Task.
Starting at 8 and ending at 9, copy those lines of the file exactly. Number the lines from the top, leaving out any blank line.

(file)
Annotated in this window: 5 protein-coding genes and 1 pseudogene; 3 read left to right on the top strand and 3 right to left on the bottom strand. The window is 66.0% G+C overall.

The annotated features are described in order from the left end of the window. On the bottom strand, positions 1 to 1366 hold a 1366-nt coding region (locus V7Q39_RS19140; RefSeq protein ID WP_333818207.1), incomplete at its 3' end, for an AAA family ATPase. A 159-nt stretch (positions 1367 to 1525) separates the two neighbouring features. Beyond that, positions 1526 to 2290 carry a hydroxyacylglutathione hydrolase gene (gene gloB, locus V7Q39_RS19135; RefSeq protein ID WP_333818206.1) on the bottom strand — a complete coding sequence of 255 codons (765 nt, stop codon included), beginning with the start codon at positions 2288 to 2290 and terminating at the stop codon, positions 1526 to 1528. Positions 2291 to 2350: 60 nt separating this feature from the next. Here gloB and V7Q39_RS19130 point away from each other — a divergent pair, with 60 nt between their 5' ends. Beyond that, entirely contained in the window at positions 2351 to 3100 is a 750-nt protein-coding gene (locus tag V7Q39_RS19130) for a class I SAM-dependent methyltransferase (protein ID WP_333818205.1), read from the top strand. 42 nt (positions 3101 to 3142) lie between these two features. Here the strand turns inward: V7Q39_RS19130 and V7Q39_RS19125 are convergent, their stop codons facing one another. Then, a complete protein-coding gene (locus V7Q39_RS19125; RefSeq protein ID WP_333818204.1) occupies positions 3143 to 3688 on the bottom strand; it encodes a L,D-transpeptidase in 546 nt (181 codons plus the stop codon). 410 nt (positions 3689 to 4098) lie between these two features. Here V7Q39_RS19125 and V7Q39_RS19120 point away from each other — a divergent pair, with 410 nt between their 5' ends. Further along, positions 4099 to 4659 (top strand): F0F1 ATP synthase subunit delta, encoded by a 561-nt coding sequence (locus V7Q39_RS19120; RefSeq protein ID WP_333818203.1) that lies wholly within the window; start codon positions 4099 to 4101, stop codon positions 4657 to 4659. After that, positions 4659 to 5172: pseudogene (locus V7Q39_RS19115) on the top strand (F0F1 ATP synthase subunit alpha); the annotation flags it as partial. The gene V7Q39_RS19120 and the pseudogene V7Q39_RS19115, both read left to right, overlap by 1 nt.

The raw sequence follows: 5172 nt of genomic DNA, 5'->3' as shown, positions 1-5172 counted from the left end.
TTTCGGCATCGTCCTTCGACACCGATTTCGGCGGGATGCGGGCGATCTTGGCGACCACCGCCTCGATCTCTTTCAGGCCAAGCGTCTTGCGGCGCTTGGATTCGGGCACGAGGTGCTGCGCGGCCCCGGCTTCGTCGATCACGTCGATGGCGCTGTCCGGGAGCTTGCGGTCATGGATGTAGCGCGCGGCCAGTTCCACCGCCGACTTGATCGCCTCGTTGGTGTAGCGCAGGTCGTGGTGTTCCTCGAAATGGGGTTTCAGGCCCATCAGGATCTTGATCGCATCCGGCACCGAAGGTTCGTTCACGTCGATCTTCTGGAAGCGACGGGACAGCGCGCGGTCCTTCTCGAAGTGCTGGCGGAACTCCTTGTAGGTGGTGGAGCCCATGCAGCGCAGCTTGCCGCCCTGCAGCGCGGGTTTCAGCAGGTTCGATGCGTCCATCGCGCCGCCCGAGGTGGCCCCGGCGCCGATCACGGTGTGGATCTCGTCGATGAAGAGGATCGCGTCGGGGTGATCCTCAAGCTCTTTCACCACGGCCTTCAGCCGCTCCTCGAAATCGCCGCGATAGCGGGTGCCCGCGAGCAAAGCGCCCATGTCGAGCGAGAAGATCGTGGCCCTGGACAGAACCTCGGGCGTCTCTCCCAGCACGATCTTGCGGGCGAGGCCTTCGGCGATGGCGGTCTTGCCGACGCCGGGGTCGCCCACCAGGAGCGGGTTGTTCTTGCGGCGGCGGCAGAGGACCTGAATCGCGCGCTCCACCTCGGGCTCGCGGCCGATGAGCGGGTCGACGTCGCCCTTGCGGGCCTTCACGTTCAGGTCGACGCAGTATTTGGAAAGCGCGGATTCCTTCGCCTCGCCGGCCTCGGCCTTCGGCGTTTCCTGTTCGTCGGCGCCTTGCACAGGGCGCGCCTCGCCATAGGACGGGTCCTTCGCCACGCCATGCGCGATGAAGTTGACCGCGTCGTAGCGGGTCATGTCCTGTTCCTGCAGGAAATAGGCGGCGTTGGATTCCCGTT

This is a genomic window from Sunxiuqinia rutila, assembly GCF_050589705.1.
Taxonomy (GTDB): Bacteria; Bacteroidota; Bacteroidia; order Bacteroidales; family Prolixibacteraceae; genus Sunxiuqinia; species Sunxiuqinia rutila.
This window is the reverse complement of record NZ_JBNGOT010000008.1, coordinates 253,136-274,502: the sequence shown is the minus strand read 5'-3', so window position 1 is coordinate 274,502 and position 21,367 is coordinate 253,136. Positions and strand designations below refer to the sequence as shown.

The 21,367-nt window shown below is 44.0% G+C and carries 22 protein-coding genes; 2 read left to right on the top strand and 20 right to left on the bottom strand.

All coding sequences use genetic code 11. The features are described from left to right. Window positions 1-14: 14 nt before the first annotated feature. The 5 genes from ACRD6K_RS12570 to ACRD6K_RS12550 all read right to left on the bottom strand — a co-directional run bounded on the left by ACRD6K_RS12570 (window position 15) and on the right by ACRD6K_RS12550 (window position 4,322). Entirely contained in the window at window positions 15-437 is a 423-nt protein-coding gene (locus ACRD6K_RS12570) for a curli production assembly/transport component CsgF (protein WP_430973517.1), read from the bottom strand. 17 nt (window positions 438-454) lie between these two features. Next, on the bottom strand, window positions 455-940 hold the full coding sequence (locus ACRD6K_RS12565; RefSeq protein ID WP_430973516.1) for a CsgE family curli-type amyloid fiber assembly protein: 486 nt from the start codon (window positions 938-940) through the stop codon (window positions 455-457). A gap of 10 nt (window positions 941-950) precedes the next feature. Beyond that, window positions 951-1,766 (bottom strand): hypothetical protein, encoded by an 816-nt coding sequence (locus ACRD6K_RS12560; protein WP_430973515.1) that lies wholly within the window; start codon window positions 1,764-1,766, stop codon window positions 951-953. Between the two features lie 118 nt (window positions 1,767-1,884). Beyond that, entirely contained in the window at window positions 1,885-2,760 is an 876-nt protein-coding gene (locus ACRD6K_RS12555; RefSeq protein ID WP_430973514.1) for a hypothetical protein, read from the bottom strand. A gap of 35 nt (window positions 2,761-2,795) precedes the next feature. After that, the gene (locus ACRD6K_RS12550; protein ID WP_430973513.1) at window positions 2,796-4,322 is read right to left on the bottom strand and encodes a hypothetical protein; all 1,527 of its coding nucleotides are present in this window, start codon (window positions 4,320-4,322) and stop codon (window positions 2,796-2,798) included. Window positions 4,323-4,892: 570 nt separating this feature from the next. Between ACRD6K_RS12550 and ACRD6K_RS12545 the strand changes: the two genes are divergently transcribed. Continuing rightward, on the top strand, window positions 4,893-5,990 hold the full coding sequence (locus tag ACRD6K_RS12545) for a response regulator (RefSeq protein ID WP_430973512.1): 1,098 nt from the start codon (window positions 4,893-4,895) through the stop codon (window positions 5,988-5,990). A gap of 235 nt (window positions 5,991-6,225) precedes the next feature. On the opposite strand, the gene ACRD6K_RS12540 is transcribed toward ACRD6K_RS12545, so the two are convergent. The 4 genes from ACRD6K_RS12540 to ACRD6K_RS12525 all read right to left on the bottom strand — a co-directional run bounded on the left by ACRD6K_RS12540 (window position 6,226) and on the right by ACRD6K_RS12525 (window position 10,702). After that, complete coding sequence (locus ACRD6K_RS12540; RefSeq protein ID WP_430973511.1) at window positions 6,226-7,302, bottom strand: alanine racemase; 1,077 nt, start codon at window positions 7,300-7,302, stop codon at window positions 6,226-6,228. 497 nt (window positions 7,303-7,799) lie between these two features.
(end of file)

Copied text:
The 21,367-nt window shown below is 44.0% G+C and carries 22 protein-coding genes; 2 read left to right on the top strand and 20 right to left on the bottom strand.

All coding sequences use genetic code 11. The features are described from left to right. Window positions 1-14: 14 nt before the first annotated feature. The 5 genes from ACRD6K_RS12570 to ACRD6K_RS12550 all read right to left on the bottom strand — a co-directional run bounded on the left by ACRD6K_RS12570 (window position 15) and on the right by ACRD6K_RS12550 (window position 4,322). Entirely contained in the window at window positions 15-437 is a 423-nt protein-coding gene (locus ACRD6K_RS12570) for a curli production assembly/transport component CsgF (protein WP_430973517.1), read from the bottom strand. 17 nt (window positions 438-454) lie between these two features. Next, on the bottom strand, window positions 455-940 hold the full coding sequence (locus ACRD6K_RS12565; RefSeq protein ID WP_430973516.1) for a CsgE family curli-type amyloid fiber assembly protein: 486 nt from the start codon (window positions 938-940) through the stop codon (window positions 455-457). A gap of 10 nt (window positions 941-950) precedes the next feature. Beyond that, window positions 951-1,766 (bottom strand): hypothetical protein, encoded by an 816-nt coding sequence (locus ACRD6K_RS12560; protein WP_430973515.1) that lies wholly within the window; start codon window positions 1,764-1,766, stop codon window positions 951-953. Between the two features lie 118 nt (window positions 1,767-1,884). Beyond that, entirely contained in the window at window positions 1,885-2,760 is an 876-nt protein-coding gene (locus ACRD6K_RS12555; RefSeq protein ID WP_430973514.1) for a hypothetical protein, read from the bottom strand. A gap of 35 nt (window positions 2,761-2,795) precedes the next feature. After that, the gene (locus ACRD6K_RS12550; protein ID WP_430973513.1) at window positions 2,796-4,322 is read right to left on the bottom strand and encodes a hypothetical protein; all 1,527 of its coding nucleotides are present in this window, start codon (window positions 4,320-4,322) and stop codon (window positions 2,796-2,798) included. Window positions 4,323-4,892: 570 nt separating this feature from the next. Between ACRD6K_RS12550 and ACRD6K_RS12545 the strand changes: the two genes are divergently transcribed. Continuing rightward, on the top strand, window positions 4,893-5,990 hold the full coding sequence (locus tag ACRD6K_RS12545) for a response regulator (RefSeq protein ID WP_430973512.1): 1,098 nt from the start codon (window positions 4,893-4,895) through the stop codon (window positions 5,988-5,990). A gap of 235 nt (window positions 5,991-6,225) precedes the next feature. On the opposite strand, the gene ACRD6K_RS12540 is transcribed toward ACRD6K_RS12545, so the two are convergent. The 4 genes from ACRD6K_RS12540 to ACRD6K_RS12525 all read right to left on the bottom strand — a co-directional run bounded on the left by ACRD6K_RS12540 (window position 6,226) and on the right by ACRD6K_RS12525 (window position 10,702). After that, complete coding sequence (locus ACRD6K_RS12540; RefSeq protein ID WP_430973511.1) at window positions 6,226-7,302, bottom strand: alanine racemase; 1,077 nt, start codon at window positions 7,300-7,302, stop codon at window positions 6,226-6,228. 497 nt (window positions 7,303-7,799) lie between these two features.